By BRADLEY VEERHOFF
UMW Students Demonstrate with Members of the Fredericksburg Community For Standing Rock Solidarity at Virginia Army Navy National Guard and Recruiting and Retention Center.
Beginning at 10:15 in the morning, roughly 25 Fredericksburg community members and students demonstrated to show their solidarity with the Ochethi Sakowin Tribe, and against the Dakota Access oil pipeline. The gathering was part of a cross-country Day of Action with at least 32 different organizations, including environmental and indigenous rights groups Indigenous Environmental Action Network, Honor the Earth, and 350.org, as well as groups with the United Church of Christ, Veterans’ associations and National Nurses United.
The Ochethi Sakowin, sometimes called the Standing Rock Sioux are resisting construction of the Dakota Access Pipeline as it is being built on land which is a part of the Standing Rock Reservation, and because any construction of the pipeline would impact water sources that the tribe relies on. There is also a religious component to the Water Protectors’ struggle: the land and water they defend is spiritually significant to the tribe.
Community members gathered at the Retention Center in protest of the Army Corps of Engineers involvement with the pipeline. In October, the Corps issued permits to Dakota Access, LLC., a subsidiary of the Energy Transfer Partners corporation. The ETP’s permits were fast- tracked by the Corps – a procedure that circumvents the ordinary legal process of approval.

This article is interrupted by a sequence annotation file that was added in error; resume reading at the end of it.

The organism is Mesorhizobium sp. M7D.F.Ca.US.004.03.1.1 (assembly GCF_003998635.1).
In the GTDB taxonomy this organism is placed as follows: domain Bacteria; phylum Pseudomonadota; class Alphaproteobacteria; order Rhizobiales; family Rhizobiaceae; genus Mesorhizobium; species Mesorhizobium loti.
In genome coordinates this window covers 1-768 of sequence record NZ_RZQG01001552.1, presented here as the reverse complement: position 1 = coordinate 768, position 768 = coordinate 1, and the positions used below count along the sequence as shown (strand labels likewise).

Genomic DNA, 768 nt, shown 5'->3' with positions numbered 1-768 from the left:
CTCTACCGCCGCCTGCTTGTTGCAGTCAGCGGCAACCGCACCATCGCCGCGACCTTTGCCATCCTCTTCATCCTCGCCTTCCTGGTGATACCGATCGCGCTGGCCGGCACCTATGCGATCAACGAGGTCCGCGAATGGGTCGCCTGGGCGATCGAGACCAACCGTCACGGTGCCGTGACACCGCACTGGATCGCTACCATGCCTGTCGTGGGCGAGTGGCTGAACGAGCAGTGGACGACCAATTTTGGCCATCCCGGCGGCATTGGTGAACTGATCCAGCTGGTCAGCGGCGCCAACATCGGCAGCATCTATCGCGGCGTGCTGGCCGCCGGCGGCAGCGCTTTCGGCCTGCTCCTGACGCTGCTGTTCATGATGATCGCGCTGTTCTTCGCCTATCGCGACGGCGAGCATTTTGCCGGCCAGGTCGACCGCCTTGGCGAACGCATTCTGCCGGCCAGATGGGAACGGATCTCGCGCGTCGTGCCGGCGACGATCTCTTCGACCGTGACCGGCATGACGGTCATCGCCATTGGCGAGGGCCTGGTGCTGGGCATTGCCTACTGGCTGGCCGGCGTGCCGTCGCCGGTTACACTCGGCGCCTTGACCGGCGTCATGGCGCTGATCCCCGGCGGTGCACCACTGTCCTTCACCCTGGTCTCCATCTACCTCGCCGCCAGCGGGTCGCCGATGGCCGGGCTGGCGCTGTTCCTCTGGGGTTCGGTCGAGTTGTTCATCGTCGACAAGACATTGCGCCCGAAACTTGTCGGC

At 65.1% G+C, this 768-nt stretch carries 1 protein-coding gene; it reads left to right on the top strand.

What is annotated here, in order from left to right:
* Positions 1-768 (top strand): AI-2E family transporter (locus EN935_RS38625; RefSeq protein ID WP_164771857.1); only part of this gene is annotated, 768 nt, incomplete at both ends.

In October, President Barack Obama had also raised issue with the pipeline, calling a temporary freeze on its construction. On Election Day, construction began again, despite the freeze and President’s concerns with the pipeline’s construction, as well as ongoing court cases against the organizations responsible for violating the National Historic Preservation Act and attacks on tribe members by the private security firm G4S involving dogs, rubber bullets and tear gas.
The Fredericksburg residents voiced their concerns against the attacks on the Water Protectors, with chants and calls for an end to the violence committed against the tribe. They called for the revocation of permits by the Corps, holding that the pipeline’s construction was illegal, immoral, dangerous and ecologically unsustainable.
They stood in solidarity with the Water Protectors, along with environmental organizations and police officers who had resigned in protest of the pipeline after tribe members were attacked in the middle of a prayer and put in cages. They used slogans associated with the movement such as “#noDAPL” and “Water is Life.”